Services Policy Reform in the Peopleâ€™s Republic of China : Before and After the Global Financial Crisis
ï»¿ï»¿Adverse effects of the global financial crisis on international trade include falling demand, increased trade protectionism, and drying up of trade finance. Much attention has focused on the impact of the crisis on goods trade; however literature on its impact on services trade is limited, especially on the services trade in the Peopleâ€™s Republic of China (PRC). This paper analyzes the impact of the global financial crisis on the PRCâ€™s services trade, discusses policy responses by the government, and puts forward policy suggestions. The main findings of the paper are as follows : Although the global economic and financial crisis spawned a synchronized recession leading to a contraction in the PRCâ€™s services trade, the crisis has had a moderate effect on the PRCâ€™s trade in services because of the lower internationalization of services. The PRCâ€™s trade surplus in goods decreased and its trade deficit in services increased after the crisis. Structural reforms are now urgently needed to help support the recovery of output and trade. A possible solution to rebalancing the trade balance (trade surplus in goods and trade deficit in services) would be to expand trade in services. The degree of openness for services is lower than for goods in the PRC. Further liberalization in services trade is the appropriate policy choice for the government. Continued policy and regulatory reform in favor of services trade will be vital to supporting economic recovery. Improved market access and national treatment of foreign service suppliers would help enhance the productivity and competitiveness of local services firms and upgrade the industry structure of services, which is essential for the countryâ€™s economy to change from being driven by exports to being driven by domestic demand. Decreasing trade and investment barriers would help expand services trade and investment, and increase PRC involvement in the globalization of services.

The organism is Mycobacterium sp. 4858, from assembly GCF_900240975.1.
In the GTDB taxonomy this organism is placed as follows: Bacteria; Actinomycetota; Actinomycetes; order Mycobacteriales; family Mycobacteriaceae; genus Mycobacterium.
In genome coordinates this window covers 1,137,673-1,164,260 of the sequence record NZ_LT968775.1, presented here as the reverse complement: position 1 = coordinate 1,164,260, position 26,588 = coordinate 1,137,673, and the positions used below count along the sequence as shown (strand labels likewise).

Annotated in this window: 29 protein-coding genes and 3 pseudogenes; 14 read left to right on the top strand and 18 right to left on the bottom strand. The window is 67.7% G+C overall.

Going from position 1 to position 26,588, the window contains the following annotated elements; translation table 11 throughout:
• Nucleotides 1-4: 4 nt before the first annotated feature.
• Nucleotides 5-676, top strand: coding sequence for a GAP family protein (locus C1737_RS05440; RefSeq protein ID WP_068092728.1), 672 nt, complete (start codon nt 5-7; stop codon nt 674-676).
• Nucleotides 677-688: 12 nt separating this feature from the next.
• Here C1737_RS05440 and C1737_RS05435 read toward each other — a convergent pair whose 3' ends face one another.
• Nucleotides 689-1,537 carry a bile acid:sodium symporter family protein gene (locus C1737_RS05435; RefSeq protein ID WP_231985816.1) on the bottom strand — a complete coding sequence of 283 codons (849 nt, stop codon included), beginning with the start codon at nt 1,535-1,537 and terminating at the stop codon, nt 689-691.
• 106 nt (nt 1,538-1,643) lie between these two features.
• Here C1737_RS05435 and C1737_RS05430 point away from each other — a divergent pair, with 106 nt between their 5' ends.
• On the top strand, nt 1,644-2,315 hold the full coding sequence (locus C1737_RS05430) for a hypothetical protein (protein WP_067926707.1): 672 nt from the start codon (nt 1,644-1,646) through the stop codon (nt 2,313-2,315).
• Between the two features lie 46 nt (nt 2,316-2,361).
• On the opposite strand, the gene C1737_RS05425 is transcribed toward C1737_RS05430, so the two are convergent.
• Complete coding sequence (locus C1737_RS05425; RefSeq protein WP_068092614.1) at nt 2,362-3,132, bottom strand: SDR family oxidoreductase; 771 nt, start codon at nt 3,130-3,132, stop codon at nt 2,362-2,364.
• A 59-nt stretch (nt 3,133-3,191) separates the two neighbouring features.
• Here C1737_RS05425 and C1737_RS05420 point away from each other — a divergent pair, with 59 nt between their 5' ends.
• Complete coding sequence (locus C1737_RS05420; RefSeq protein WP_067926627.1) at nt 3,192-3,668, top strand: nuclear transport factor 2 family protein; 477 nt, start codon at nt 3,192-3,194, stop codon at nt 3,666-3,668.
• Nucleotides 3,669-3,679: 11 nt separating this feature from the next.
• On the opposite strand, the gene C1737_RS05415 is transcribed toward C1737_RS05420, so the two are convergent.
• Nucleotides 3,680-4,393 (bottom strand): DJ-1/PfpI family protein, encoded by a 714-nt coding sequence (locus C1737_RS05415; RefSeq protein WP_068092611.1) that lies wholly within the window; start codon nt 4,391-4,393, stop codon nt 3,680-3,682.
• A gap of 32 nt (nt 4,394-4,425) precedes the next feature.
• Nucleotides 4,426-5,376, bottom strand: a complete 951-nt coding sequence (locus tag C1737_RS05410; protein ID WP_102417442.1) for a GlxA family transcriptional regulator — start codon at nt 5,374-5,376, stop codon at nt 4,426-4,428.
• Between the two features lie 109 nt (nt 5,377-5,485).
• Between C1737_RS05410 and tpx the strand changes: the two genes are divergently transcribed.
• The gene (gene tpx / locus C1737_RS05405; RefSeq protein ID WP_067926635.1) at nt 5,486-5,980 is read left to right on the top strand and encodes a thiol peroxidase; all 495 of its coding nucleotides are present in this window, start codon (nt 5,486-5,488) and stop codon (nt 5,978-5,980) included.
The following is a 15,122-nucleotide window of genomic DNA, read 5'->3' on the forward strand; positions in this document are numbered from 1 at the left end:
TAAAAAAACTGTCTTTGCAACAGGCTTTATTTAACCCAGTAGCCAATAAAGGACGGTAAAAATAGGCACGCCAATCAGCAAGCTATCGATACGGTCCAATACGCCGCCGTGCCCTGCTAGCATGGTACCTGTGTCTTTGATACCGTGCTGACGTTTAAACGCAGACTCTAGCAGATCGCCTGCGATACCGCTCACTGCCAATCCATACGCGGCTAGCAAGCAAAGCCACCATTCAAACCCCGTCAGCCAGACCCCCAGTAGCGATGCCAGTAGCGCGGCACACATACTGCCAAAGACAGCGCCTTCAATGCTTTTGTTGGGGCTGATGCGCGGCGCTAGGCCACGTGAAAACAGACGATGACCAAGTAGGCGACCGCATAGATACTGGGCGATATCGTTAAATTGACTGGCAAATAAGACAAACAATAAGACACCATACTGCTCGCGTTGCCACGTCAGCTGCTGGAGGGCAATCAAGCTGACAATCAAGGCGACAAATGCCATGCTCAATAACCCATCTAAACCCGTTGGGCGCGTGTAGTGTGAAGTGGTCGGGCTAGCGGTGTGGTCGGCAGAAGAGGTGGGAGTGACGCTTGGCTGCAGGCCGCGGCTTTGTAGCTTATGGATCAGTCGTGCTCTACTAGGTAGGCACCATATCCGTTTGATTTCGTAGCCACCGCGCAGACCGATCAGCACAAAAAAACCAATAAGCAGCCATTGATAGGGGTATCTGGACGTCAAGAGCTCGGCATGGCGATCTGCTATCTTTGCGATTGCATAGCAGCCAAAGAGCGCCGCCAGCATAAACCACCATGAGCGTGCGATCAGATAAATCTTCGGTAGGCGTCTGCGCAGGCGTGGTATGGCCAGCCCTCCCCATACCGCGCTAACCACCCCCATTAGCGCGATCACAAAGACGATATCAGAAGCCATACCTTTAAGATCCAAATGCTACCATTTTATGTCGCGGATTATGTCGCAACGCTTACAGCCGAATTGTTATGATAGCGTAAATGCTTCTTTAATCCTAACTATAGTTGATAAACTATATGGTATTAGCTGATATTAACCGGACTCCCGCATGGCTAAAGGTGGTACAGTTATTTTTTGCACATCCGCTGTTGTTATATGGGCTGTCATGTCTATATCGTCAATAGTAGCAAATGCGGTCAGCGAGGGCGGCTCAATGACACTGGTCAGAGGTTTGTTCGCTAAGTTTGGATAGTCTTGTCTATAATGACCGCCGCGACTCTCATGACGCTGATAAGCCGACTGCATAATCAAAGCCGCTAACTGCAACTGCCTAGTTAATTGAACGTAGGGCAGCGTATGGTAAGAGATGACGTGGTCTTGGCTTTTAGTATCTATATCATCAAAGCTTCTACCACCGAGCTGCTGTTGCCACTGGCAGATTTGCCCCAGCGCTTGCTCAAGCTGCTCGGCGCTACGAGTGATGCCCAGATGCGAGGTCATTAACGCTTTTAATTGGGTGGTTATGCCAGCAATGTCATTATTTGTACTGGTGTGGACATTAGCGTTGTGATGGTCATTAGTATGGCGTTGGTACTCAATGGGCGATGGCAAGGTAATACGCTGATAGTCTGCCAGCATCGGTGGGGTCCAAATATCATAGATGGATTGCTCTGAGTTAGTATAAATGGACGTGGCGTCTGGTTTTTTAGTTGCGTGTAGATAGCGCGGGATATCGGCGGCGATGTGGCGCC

|Date of creation:||Aug 2011|
|Contact details of provider:|| Postal: JG Crawford Building #13, Asia Pacific School of Economics and Government, Australian National University, ACT 0200|
Web page: http://www.eaber.org
More information through EDIRC
When requesting a correction, please mention this item's handle: RePEc:eab:financ:23232. See general information about how to correct material in RePEc.
For technical questions regarding this item, or to correct its authors, title, abstract, bibliographic or download information, contact: (Shiro Armstrong)
If you have authored this item and are not yet registered with RePEc, we encourage you to do it here. This allows to link your profile to this item. It also allows you to accept potential citations to this item that we are uncertain about.
If references are entirely missing, you can add them using this form.
If the full references list an item that is present in RePEc, but the system did not link to it, you can help with this form.
If you know of missing items citing this one, you can help us creating those links by adding the relevant references in the same way as above, for each refering item. If you are a registered author of this item, you may also want to check the "citations" tab in your profile, as there may be some citations waiting for confirmation.
Please note that corrections may take a couple of weeks to filter through the various RePEc services.